Re: [TURTLE] Turtle Inverse Properties

On 2012-08-22, at 14:19, Yves Raimond wrote:

> On Tue, Aug 21, 2012 at 07:50:32PM +0100, Andy Seaborne wrote:
>> On 21/08/12 13:38, Yves Raimond wrote:
>>> As I see it, it is syntactic sugar that would make Turtle much easier
>>> to use for some cases - in particular converting legacy data
>>> structures.
>> Interesting - do you have an example of this you can show the list?
> Sure (although I do think I posted it before), and this use-case was also mentioned in Tim's first email:
> """
> It is convenient for machine turtle writers.  If you can use the
> is ...of syntax, then you can serialize any acyclic graph of bnodes without
> having up make up nodeids for the serialzation, just using [brackets].
> """
> We do use in various places on the BBC website to generate a set of machine-readable representations for our pages. The input for that is a JSON data structure, which is out of our control. For example that JSON might look like:
> {
>  "type":"episode",
>  "id":"episode1",
>  "brand":{
>    "type":"series",
>    "id""series1"
>  }
> }
> When wanting to convert that to RDF, the ontology we use might only define a po:episode predicate, linking a series to an episode. As we reuse quite a lot of external ontologies, it is often the case that the predicates defined in those do not match exactly that first data structure. If we have a way to write inverse properties in Turtle, then in one pass of that data structure, given a simple declarative mapping, we can generate a valid Turtle string like:
> :episode1 a po:Episode ; ^po:episode :series1 .
> :series1 a po:Series .


:episode1 a po:Episode .
:series1 a po:Series ; po:episode :episode1 .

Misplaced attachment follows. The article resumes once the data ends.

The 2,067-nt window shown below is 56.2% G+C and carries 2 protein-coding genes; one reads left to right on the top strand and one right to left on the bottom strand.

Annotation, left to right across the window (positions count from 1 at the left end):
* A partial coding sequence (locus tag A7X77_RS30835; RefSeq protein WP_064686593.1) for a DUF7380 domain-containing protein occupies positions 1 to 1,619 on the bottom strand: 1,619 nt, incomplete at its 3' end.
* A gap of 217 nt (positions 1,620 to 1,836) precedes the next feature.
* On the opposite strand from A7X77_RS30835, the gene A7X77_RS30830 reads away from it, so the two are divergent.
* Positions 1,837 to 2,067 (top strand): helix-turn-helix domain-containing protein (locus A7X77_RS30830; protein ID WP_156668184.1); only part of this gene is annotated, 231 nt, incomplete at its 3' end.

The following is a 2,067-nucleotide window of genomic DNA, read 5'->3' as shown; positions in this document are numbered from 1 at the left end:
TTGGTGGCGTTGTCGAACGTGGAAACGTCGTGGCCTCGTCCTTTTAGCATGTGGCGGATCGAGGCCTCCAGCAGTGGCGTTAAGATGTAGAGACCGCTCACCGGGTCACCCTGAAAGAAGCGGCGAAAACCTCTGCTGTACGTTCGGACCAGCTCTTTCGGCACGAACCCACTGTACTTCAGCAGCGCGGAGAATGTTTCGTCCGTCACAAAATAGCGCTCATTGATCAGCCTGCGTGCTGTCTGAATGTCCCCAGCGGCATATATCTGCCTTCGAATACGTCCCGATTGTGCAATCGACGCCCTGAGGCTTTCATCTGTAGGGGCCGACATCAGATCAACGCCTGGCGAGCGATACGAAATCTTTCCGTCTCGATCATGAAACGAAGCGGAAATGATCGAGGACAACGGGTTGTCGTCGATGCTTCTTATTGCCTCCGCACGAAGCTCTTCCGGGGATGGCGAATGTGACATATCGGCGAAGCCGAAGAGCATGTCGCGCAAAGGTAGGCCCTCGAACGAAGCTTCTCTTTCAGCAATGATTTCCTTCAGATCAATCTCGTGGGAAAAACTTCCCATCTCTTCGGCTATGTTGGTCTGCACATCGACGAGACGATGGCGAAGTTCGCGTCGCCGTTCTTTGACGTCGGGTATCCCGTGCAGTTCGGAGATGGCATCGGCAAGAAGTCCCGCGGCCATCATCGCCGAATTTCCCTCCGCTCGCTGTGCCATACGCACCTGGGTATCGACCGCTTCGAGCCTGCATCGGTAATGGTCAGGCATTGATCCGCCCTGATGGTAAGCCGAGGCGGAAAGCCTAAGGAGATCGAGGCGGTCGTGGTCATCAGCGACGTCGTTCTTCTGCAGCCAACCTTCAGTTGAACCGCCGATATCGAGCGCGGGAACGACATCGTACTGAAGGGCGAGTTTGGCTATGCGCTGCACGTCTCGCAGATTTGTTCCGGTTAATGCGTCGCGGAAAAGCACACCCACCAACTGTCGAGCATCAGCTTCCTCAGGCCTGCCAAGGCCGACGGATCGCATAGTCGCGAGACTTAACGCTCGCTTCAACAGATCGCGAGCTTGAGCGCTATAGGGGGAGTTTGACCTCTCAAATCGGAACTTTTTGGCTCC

Which gives the same graph.

> Otherwise, we have to generate a proper RDF model out of that data structure, and then generate the Turtle out of it. That's what we're doing right now (using EasyRDF), but it does make things significantly more complex.

I'm not sure I see where the difference is.

> Hence, I do think syntactic sugar for inverse properties is useful to translate legacy data structures in RDF without having to use a full-fledged RDF library. It's really quite a similar use-case to @rev in RDFa, really. The way the data ends up being formatted might not match exactly the predicates defined in external ontologies (e.g. wanting to annotate a product-centric rather than offering-centric page with GoodRelations) so there's a need for some syntactic flexibility there.

@rev is a good example. There's cases in RDFa where it reduces the complexity (well, at least number of bytes) of saying things a lot, but it causes a lot of confusion in people new to RDFa. RDF is complex enough as it is IMHO.

- Steve

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Received on Wednesday, 22 August 2012 13:45:23 UTC